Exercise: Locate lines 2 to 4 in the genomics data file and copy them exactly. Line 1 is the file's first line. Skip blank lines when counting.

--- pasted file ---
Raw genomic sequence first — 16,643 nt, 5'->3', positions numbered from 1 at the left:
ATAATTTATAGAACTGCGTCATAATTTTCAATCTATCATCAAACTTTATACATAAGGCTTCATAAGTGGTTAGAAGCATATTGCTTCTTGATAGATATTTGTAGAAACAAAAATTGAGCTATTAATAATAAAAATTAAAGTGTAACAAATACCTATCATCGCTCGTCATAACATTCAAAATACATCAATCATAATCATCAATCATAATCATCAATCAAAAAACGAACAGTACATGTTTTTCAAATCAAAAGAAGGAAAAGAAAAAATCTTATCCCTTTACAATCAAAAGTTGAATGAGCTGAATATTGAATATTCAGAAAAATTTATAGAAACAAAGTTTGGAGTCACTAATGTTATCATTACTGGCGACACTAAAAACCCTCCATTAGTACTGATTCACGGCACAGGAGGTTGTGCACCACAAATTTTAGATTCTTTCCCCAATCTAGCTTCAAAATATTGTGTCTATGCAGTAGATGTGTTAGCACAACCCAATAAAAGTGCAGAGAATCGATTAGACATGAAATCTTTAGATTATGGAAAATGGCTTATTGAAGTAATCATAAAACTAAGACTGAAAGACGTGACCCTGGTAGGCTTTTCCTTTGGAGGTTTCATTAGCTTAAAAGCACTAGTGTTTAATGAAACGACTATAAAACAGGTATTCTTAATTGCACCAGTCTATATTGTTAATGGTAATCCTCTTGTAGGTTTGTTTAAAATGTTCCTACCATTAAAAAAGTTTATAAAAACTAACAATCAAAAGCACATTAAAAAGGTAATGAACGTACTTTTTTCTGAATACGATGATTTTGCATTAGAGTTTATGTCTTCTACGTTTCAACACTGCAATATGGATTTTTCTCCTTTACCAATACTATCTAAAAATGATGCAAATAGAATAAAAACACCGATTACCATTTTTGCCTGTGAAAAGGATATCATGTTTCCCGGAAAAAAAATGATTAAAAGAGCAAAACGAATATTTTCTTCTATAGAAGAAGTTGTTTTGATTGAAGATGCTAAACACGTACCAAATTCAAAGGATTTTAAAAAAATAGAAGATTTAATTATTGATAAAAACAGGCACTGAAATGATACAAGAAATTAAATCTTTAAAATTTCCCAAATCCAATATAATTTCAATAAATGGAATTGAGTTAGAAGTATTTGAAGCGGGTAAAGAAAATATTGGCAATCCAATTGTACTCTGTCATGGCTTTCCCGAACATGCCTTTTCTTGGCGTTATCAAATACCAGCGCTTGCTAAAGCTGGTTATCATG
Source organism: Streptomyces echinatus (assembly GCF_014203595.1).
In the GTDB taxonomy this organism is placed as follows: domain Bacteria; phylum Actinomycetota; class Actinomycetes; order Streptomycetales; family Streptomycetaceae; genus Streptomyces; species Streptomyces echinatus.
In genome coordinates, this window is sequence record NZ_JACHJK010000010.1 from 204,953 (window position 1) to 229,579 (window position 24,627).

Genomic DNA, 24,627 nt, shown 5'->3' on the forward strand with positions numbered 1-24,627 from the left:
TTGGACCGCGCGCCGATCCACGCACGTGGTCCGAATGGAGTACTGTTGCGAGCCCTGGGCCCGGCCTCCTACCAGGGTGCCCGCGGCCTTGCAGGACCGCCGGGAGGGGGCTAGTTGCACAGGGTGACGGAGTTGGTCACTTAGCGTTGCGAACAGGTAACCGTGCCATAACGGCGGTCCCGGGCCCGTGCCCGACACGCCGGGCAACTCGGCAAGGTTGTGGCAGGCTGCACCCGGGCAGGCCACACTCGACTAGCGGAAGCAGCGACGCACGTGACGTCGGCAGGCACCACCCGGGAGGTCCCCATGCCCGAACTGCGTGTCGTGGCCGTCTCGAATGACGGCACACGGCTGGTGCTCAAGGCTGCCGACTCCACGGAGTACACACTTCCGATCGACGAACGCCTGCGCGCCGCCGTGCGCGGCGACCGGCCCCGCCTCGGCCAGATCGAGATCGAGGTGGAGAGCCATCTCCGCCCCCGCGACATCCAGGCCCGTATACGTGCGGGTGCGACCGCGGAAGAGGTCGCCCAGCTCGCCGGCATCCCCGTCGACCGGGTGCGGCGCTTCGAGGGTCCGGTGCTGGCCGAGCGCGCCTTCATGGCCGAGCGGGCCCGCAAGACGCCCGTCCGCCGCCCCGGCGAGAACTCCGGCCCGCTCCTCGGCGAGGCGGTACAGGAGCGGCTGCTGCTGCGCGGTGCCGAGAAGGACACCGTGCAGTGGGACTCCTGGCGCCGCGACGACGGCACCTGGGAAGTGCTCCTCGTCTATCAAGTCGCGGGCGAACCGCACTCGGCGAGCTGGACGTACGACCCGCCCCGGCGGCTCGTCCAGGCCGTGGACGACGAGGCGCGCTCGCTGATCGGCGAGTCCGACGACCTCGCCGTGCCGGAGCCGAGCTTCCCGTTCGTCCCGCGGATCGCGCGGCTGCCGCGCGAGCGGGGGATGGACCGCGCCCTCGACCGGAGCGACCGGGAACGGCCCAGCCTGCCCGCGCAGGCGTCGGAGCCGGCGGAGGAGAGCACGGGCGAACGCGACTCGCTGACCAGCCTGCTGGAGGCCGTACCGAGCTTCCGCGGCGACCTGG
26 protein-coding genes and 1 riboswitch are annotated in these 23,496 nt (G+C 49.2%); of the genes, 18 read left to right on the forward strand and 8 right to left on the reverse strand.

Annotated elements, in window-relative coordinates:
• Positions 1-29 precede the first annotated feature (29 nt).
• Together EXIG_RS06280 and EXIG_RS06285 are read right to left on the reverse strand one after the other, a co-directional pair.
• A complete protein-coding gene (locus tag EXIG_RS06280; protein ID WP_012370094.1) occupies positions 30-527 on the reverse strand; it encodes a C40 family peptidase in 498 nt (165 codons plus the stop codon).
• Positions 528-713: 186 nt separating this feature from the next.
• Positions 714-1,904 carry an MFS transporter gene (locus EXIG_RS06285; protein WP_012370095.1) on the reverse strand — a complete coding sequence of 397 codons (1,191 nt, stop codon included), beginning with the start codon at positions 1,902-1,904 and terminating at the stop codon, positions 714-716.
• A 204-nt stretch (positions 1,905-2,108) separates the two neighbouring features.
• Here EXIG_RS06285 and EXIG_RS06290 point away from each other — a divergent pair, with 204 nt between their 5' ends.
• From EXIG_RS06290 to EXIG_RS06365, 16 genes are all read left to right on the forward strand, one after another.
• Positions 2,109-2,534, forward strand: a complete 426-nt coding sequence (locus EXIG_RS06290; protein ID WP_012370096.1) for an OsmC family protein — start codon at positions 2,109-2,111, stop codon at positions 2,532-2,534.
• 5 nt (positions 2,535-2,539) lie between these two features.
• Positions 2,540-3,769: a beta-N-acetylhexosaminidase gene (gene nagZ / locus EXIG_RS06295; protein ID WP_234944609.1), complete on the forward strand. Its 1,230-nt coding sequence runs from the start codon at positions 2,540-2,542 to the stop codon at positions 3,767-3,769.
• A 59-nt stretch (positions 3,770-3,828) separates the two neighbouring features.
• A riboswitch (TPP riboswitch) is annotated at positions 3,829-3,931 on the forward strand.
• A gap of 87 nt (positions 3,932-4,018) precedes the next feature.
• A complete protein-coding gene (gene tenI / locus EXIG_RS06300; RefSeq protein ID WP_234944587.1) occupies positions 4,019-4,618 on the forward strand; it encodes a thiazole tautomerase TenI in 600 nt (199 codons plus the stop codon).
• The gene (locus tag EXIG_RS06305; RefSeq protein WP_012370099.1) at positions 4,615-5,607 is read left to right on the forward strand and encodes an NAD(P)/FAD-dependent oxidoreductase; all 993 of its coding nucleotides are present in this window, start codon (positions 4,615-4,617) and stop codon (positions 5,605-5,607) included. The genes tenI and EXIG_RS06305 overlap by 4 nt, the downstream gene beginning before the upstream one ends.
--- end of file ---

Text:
ATAATTTATAGAACTGCGTCATAATTTTCAATCTATCATCAAACTTTATACATAAGGCTTCATAAGTGGTTAGAAGCATATTGCTTCTTGATAGATATTTGTAGAAACAAAAATTGAGCTATTAATAATAAAAATTAAAGTGTAACAAATACCTATCATCGCTCGTCATAACATTCAAAATACATCAATCATAATCATCAATCATAATCATCAATCAAAAAACGAACAGTACATGTTTTTCAAATCAAAAGAAGGAAAAGAAAAAATCTTATCCCTTTACAATCAAAAGTTGAATGAGCTGAATATTGAATATTCAGAAAAATTTATAGAAACAAAGTTTGGAGTCACTAATGTTATCATTACTGGCGACACTAAAAACCCTCCATTAGTACTGATTCACGGCACAGGAGGTTGTGCACCACAAATTTTAGATTCTTTCCCCAATCTAGCTTCAAAATATTGTGTCTATGCAGTAGATGTGTTAGCACAACCCAATAAAAGTGCAGAGAATCGATTAGACATGAAATCTTTAGATTATGGAAAATGGCTTATTGAAGTAATCATAAAACTAAGACTGAAAGACGTGACCCTGGTAGGCTTTTCCTTTGGAGGTTTCATTAGCTTAAAAGCACTAGTGTTTAATGAAACGACTATAAAACAGGTATTCTTAATTGCACCAGTCTATATTGTTAATGGTAATCCTCTTGTAGGTTTGTTTAAAATGTTCCTACCATTAAAAAAGTTTATAAAAACTAACAATCAAAAGCACATTAAAAAGGTAATGAACGTACTTTTTTCTGAATACGATGATTTTGCATTAGAGTTTATGTCTTCTACGTTTCAACACTGCAATATGGATTTTTCTCCTTTACCAATACTATCTAAAAATGATGCAAATAGAATAAAAACACCGATTACCATTTTTGCCTGTGAAAAGGATATCATGTTTCCCGGAAAAAAAATGATTAAAAGAGCAAAACGAATATTTTCTTCTATAGAAGAAGTTGTTTTGATTGAAGATGCTAAACACGTACCAAATTCAAAGGATTTTAAAAAAATAGAAGATTTAATTATTGATAAAAACAGGCACTGAAATGATACAAGAAATTAAATCTTTAAAATTTCCCAAATCCAATATAATTTCAATAAATGGAATTGAGTTAGAAGTATTTGAAGCGGGTAAAGAAAATATTGGCAATCCAATTGTACTCTGTCATGGCTTTCCCGAACATGCCTTTTCTTGGCGTTATCAAATACCAGCGCTTGCTAAAGCTGGTTATCATG
Source organism: Streptomyces echinatus (assembly GCF_014203595.1).
In the GTDB taxonomy this organism is placed as follows: domain Bacteria; phylum Actinomycetota; class Actinomycetes; order Streptomycetales; family Streptomycetaceae; genus Streptomyces; species Streptomyces echinatus.